BY JEFF FALK
MANCHESTER – When one commits emotional energy to a single style of play, it becomes very difficult to change the direction of that momentum.
Scoring a goal against a defensive mindset can almost make another one inevitable.
On Monday night at Northeastern High School, in the semifinals of the District Three Class AA playoffs, the Palmyra girls’ soccer team surrendered a pair of goals in a time frame of 8:28, spanning the end of regulation and the beginning of overtime, and dropped a heart-breaking 2-1 decision to Northern York. Prior to that the Cougars had shut down and shut out the Polar Bears for 78 minutes of action – some of which was the result of Palmyra playing some ‘prevent’ defense.
With Palmyra protecting a 1-0 lead, Northern York’s Taryn Casey netted the tying goal with 1:18 remaining, on a 35-yard rocket – after the officials awarded the Polar Bears a free kick when it appeared Northern York had knocked the ball out of bounds. Then 7:10 into the extra session, Polar Bear Abby Searfoss converted a feed from teammate Hannah Mavus into the game-winner.
The loss denied Palmyra, the now 11-10 tenth seed, its first-ever trip to the District Three championship game. Instead, it will be the 20-1 and second-seeded Polar Bears which will take on top-seeded Trinity, which dismissed Wyomissing 3-1 in the other semi, in Saturday’s Class AA title tilt at Hersheypark Stadium.
Palmyra can qualify for its firs-ever trip to states with a win over Wyomissing in the consolation game.
“We didn’t play to protect the one-goal lead,” said Palmyra head coach Amber Miller. “We continued to attack. We pulled Maddie (senior striker Good) back into the midfield, but we continued to attack.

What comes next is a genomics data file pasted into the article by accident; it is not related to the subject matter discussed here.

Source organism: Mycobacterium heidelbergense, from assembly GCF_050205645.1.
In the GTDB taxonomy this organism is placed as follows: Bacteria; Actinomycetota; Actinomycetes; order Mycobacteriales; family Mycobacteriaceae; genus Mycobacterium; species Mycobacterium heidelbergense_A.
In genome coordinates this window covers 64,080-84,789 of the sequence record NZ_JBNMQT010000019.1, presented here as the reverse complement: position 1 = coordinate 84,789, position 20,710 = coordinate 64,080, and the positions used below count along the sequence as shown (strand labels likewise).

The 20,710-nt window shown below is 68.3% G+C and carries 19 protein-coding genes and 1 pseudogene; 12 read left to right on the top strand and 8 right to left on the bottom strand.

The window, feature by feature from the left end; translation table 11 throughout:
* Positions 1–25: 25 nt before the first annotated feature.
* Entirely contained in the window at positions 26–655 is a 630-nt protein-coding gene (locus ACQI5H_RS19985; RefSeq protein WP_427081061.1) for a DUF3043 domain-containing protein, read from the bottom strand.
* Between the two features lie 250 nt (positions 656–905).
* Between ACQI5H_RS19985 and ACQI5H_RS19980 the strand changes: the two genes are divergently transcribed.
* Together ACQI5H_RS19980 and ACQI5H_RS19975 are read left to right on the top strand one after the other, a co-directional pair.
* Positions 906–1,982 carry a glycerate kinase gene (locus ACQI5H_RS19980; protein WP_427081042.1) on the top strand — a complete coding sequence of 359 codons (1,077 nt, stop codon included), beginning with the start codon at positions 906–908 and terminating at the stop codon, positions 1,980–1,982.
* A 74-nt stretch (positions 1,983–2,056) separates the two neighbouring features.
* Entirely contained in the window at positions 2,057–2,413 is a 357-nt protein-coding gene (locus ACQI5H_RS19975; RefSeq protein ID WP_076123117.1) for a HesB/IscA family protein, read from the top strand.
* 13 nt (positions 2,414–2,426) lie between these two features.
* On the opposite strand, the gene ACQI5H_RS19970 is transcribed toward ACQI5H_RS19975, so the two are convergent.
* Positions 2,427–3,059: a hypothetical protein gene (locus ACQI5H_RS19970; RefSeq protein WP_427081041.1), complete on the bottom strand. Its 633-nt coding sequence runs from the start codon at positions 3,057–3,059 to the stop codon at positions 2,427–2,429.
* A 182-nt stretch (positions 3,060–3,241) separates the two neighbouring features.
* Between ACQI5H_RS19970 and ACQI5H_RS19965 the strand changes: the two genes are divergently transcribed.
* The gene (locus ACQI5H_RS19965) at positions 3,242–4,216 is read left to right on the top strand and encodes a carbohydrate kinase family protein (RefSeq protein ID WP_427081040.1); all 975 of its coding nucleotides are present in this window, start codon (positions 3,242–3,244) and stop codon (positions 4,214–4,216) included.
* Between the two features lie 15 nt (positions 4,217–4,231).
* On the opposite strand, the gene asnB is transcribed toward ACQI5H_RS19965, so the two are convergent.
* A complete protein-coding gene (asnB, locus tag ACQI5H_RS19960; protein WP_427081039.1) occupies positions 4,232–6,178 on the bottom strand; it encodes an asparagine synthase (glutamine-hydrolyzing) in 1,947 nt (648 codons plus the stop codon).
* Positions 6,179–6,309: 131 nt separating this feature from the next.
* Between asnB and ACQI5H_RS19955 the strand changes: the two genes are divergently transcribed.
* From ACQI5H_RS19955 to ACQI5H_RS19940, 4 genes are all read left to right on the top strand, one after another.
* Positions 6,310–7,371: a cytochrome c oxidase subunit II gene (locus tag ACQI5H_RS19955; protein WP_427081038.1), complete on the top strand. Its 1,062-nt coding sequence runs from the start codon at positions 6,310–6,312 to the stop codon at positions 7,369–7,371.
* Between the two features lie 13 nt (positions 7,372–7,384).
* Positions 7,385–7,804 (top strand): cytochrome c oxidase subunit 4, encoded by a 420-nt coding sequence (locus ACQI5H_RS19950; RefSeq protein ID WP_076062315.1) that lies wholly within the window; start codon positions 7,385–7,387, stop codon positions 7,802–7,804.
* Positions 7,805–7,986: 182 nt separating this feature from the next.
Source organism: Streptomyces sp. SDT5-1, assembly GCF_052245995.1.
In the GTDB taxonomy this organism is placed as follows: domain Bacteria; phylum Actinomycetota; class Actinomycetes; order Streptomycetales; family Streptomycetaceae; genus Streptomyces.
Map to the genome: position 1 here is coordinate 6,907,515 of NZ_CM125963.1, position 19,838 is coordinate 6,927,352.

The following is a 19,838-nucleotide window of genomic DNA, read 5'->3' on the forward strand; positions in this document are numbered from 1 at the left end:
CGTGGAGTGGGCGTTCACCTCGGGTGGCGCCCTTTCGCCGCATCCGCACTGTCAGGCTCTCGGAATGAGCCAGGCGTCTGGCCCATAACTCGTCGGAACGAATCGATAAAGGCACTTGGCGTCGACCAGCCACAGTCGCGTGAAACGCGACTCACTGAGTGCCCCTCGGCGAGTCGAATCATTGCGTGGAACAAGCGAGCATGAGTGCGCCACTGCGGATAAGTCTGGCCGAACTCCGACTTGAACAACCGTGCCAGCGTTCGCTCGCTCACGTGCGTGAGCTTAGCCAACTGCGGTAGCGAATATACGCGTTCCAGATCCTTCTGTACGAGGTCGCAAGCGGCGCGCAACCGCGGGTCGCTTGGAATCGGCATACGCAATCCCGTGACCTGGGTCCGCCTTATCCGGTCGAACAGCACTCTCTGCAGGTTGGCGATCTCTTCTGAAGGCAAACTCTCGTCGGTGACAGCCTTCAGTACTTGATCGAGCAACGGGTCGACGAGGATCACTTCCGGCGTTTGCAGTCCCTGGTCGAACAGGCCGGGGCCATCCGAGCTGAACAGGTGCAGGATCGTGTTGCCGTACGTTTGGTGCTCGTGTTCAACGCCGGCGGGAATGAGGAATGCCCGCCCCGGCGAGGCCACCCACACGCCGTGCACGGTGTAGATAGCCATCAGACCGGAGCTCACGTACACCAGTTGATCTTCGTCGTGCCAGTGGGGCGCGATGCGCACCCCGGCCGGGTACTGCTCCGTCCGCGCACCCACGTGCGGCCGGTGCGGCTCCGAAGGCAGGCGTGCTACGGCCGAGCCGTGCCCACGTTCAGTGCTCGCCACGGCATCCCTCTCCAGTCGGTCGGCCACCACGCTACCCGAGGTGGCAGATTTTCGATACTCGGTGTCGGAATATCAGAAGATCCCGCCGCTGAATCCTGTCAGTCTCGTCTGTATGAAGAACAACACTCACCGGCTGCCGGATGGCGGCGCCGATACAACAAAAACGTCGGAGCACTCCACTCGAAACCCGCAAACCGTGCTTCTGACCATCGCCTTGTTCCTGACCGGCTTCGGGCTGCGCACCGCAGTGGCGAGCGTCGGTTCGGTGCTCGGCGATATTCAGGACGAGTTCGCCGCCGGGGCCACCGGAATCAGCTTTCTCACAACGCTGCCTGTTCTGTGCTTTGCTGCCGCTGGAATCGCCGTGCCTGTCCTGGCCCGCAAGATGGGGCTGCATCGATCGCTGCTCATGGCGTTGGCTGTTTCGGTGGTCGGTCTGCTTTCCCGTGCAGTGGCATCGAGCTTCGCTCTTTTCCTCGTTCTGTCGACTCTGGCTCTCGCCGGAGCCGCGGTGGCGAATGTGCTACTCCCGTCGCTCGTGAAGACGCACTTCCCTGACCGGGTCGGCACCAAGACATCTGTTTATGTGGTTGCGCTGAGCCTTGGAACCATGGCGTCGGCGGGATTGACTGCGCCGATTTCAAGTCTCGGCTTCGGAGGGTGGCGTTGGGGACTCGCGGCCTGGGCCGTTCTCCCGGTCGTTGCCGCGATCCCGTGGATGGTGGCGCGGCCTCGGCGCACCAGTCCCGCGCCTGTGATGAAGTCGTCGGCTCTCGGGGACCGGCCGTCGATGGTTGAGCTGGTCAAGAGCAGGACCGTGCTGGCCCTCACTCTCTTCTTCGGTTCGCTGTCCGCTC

“The girls are resilient,” added Miller. “They’ll battle through anything.”
The Cougars grabbed a 1-0 lead 1:08 before halftime on a brilliant set up by Emily Salvaggio. In the center of the midfield, Salvaggio threaded a perfect through-ball to Good going left.
The pass forced Northern goalkeeper Sarah Yunez to leave her net and challenge Good. And all that was left for Good to do was quickly flick a left-footer by Yunez and into the net.
“We can always play better,” said Miller. “But by no means am I displeased with our effort.
“It’s absolutely disappointing to dominate and control the play and end up losing,” Miller continued. “Going into the half we felt good. She (Yunez) definitely kept them in the game.”
The counter attacks never came for the Cougars, who substituted sparingly, in the second half, and they were credited with a single shot in the stanza. Northern York counted eight, one of which was Carey’s tying bomb.
Palmyra goalkeeper Katie McClellan appeared to have a bead on Carey’s laser, but the high blast squirted through her gloves and into the back of the net.
“It should have never happened,” said Miller of the call that awarded the Polar Bears a free kick. “They (the officials) gave the ball to the other team. I don’t know how they (the Polar Bears) got it.
“Katie McClellan has had a great season,” Miller added. “She’s played great. She had a mistake, but which girl hasn’t?”
After each side had clanged a shot off the goal post earlier in the overtime period, Northern York developed the game-winning play from the center of the Cougar zone.
Searfoss shedded her defender, went right and then unleashed a hard right footer. McClellan came out and took a good angle on the play, but Searfoss’ shot deflected off her right elbow and trickled into the goal.
“They countered quickly and we weren’t ready,” said Miller of the game-winner. “The girls will bounce back. They’ll do whatever they have to do. There are some things out of their control. The kids expected us to be out there. But it’s a tough way to lose.”
In all, Northern York out shot Palmyra 16-5. McClellan logged eight saves.
“At the start of any season, the goal is to get to districts and get to states,” said Miller. “This is the best that any team in Palmyra girls’ soccer history has ever done. It took us a while to get going. But once the girls decided to play, we got on a good run.”